Alzheimer’s Disease (AD) is the most common form of Dementia. There are an estimated 500,000 new cases of Alzheimer’s disease in the United States each year.
Every 3 seconds, someone in the world develops Dementia.
The term Dementia is used to define brain diseases related to memory loss and diminished cognitive skills. Some common types of Dementia include:
- Vascular Dementia
- Dementia with Lewy Bodies
- Mixed Dementia
- Parkinson’s Disease
- Huntington’s Disease
Alzheimer’s Disease is a type of brain disease, just as Coronary Artery Disease is a type of Heart Disease. It is also a progressive disease, meaning that it becomes worse with time.
Women are at Higher Risk
Almost twice as many women have AD as men, according to the US Department of Health and Human Services. AD also worsens faster in women than in men.
Brain shrinkage tends to be more severe in women with AD than in men with the disease.
Early Signs and Symptoms
- Difficulty remembering things that just happened.
- Inability to plan or solve problems
- Losing track of dates, seasons and time
- Misplacing things
- Mood and personality changes
- Poor decision-making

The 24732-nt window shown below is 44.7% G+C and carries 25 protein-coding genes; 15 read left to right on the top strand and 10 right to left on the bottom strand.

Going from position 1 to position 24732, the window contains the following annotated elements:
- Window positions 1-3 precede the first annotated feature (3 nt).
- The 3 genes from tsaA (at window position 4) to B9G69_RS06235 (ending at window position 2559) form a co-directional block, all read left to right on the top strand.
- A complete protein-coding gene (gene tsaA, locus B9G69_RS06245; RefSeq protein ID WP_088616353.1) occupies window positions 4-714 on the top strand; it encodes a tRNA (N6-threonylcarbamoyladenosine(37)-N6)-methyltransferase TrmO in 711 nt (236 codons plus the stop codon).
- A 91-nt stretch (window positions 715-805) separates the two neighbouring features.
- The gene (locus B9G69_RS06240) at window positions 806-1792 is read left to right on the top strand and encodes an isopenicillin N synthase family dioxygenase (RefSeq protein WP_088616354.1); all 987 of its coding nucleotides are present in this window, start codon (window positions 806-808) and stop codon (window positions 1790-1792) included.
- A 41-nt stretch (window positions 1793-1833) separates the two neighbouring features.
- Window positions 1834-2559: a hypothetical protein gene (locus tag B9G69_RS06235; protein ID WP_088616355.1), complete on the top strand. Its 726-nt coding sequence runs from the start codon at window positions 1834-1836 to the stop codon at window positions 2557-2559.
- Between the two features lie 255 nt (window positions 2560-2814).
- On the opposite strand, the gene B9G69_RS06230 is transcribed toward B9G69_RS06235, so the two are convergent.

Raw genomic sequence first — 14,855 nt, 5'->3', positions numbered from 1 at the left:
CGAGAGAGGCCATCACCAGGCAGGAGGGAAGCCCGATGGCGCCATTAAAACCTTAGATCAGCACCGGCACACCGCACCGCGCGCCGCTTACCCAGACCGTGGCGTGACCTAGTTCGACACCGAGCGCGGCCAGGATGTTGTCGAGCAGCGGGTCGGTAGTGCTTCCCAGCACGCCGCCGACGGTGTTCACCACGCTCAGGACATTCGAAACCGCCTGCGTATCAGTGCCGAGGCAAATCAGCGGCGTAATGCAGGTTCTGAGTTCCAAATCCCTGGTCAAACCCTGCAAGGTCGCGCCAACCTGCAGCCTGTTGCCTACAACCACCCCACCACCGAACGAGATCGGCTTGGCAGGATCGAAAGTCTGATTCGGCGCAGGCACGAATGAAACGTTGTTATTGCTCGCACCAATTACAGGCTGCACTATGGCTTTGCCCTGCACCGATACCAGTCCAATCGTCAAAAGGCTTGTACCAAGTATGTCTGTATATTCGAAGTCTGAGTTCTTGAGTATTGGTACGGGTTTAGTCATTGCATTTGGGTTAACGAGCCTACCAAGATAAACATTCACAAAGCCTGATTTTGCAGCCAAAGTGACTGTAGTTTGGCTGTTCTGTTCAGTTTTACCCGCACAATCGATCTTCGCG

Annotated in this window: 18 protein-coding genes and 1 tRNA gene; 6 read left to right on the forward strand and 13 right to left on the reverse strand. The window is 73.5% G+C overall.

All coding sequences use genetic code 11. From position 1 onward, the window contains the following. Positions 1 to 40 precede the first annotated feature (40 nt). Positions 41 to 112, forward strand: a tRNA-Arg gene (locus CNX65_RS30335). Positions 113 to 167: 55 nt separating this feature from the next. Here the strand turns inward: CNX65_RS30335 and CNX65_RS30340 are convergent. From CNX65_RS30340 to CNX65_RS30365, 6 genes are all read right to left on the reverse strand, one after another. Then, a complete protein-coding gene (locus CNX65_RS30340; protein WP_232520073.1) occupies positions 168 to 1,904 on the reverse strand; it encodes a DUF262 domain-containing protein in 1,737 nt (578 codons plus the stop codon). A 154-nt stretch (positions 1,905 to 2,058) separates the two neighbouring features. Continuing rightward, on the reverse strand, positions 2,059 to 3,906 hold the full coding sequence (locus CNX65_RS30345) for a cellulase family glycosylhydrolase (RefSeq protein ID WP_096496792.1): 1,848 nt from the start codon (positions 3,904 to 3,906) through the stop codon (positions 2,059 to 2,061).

- Struggling with conversations
- Trouble completing familiar tasks
How Doctors diagnose Alzheimer’s:
- Asking the person and a family member or friend questions about overall health
- Conducting tests of memory, problem solving, attention, counting, and language
- Carrying out standard medical tests, such as blood and urine tests, to identify other possible causes of the problem
- Performing brain scans, such as computed tomography (CT), magnetic resonance imaging (MRI), or positron emission tomography (PET), to rule out other possible causes.
We can also help diagnose other causes of memory problems, such as stroke, tumor, Parkinson’s disease, sleep disturbances, drug side effects, an infection, mild cognitive impairment, or non-Alzheimer’s dementia, including vascular dementia. Some of these secondary conditions can be treatable and possibly reversible.
Early, accurate diagnosis is beneficial for several reasons. Beginning treatment early in the disease process may help preserve daily functioning for some time, even though the underlying Alzheimer’s process cannot be stopped or reversed.
There is no single timeline for disease progression, and your loved one may have many satisfying years ahead of them. Do what you can to ease the symptoms, to prolong their independence and dignity!